October 26, 2020 @ 9:00 pm – 11:00 pm UTC-7
Wheelhouse is Tom Tallitsch’s fifth outing for Posi-Tone Records (eight overall) from one of the most consistently solid performers in that label’s stable of quality jazz performers. Though this 2018 release again sees the tenor sax master heading up a roster who have led their own notable dates for the label, but this one pairs Tallitsch with a trumpeter for the first time on a Tallitsch record, in the form of the talented Josh Lawrence. Also on board is Jon Davis (piano), Peter Brendler (bass) and Vinnie Sperrazza (drums).
Combine the proven quintet format with Tallitsch’s penchant for penning memorable post-bop and hard bop tunes in the classic style, and Wheelhouse is akin to Blue Note pulling out a vintage mid-sixties session from the vault performed by label heroes Paul Chambers, Donald Byrd, Herbie Hancock and the like. Even the spotless, analog-warm production by Marc Free evokes Rudy Van Gelder.
Though Tallitsch has been known to throw out an offbeat cover or two in the past, he sticks to all-originals this go around. “Wheelhouse” features a tale of two rhythm patterns, but when it settles into a swing mindset, Tallitsch displays that ingratiating, soulful tenor in full . Not one to leave a wealth of talent idle, Davis, Lawrence and Sperrazza get their own savory features as well. “Schlep City” is a blues-based shuffle where Lawrence’s trumpet spotlight more than recalls Lee Morgan. Sperrazza’s dynamic rhythm-ing drives “Red Eye” along as Tallitsch and Lawrence combine for funky lead lines prior to them taking turns on thoughtful solos.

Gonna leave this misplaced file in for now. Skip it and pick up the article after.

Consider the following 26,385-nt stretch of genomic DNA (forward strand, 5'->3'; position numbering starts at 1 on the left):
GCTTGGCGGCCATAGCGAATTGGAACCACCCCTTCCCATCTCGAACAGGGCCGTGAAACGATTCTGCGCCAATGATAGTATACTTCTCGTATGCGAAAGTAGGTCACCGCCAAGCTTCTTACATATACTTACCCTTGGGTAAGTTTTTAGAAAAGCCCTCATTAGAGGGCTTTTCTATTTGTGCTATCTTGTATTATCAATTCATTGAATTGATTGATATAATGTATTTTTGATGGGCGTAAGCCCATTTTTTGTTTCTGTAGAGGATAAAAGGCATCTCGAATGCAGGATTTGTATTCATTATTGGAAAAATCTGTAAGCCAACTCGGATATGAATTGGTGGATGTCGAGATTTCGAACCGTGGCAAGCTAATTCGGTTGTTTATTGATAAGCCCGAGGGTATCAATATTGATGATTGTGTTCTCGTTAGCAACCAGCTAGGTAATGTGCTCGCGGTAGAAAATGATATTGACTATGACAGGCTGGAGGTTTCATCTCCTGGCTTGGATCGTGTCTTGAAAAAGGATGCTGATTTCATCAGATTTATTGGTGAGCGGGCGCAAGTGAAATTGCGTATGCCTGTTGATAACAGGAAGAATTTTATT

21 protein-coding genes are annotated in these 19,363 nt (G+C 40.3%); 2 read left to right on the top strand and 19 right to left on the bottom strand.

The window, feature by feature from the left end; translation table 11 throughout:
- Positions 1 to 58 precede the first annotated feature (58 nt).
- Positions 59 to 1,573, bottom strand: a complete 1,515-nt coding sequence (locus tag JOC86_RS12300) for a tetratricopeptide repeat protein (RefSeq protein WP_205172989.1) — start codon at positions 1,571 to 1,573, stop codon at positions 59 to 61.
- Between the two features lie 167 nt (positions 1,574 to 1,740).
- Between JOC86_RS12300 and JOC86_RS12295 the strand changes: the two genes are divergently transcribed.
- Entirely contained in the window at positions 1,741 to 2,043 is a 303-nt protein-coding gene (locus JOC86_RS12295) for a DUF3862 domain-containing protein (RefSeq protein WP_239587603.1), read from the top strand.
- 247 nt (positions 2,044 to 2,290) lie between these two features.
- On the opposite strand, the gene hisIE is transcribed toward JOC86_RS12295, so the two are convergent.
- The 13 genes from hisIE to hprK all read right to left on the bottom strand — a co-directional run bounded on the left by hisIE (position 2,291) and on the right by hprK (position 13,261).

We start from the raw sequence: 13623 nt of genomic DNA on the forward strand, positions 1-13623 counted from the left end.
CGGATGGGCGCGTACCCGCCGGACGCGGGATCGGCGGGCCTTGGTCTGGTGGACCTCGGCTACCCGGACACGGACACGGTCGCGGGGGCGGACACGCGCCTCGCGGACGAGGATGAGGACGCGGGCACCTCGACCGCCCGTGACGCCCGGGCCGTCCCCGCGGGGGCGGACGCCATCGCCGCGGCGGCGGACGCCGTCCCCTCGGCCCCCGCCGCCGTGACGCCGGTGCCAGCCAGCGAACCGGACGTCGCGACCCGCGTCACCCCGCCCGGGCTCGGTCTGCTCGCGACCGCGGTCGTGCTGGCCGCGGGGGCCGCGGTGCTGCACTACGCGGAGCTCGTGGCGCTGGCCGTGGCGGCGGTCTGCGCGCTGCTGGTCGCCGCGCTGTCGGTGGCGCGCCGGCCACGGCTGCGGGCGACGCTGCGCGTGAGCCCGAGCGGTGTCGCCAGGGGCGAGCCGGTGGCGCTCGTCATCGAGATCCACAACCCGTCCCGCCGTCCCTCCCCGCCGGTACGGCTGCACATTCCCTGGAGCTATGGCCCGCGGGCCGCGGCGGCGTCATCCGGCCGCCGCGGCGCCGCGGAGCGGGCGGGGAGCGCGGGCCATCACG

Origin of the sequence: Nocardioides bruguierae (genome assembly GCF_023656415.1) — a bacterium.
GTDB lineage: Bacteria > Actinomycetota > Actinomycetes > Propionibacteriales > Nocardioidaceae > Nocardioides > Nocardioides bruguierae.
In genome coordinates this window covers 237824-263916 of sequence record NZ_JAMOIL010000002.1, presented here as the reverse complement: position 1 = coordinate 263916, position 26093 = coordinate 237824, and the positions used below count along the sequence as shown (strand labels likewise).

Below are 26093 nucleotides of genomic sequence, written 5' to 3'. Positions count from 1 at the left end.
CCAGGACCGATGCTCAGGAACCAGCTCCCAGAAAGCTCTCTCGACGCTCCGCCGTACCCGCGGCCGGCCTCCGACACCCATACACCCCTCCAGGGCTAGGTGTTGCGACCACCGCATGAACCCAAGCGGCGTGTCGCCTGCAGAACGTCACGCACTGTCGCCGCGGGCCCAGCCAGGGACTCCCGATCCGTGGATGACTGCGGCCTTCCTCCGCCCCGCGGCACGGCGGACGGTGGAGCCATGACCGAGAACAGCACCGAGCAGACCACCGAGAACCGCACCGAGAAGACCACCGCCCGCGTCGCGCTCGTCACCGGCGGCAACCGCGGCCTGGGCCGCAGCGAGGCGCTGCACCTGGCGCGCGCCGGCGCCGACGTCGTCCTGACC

Brendler’s bass pattern kicks off the slow swinging “Paulus Hook,” which has a melody imbued with melancholy nicely captured by Tallitsch’s aside. “One For Jonny” is a tender ballad, a choice opportunity for Lawrence to show off a lavish affecting tone. He later fills in some harmony behind the leader’s own heartfelt solo. To top it all off, the swaying soul-jazz of “Gas Station Hot Dog” hearkens back to the RnB-soaked numbers once championed by Morgan and Lou Donaldson, and Davis’ crisp lines here as they are everywhere else are delightful throwback to when jazz piano was played with a lot of soulfulness.
Tom Tallitsch’s Wheelhouse is all in a day’s work for this underappreciated tenor saxman, who once again demonstrates the continued vitality of the hard bop form. If that kind of jazz is in your wheelhouse, then this album is sure to be as well.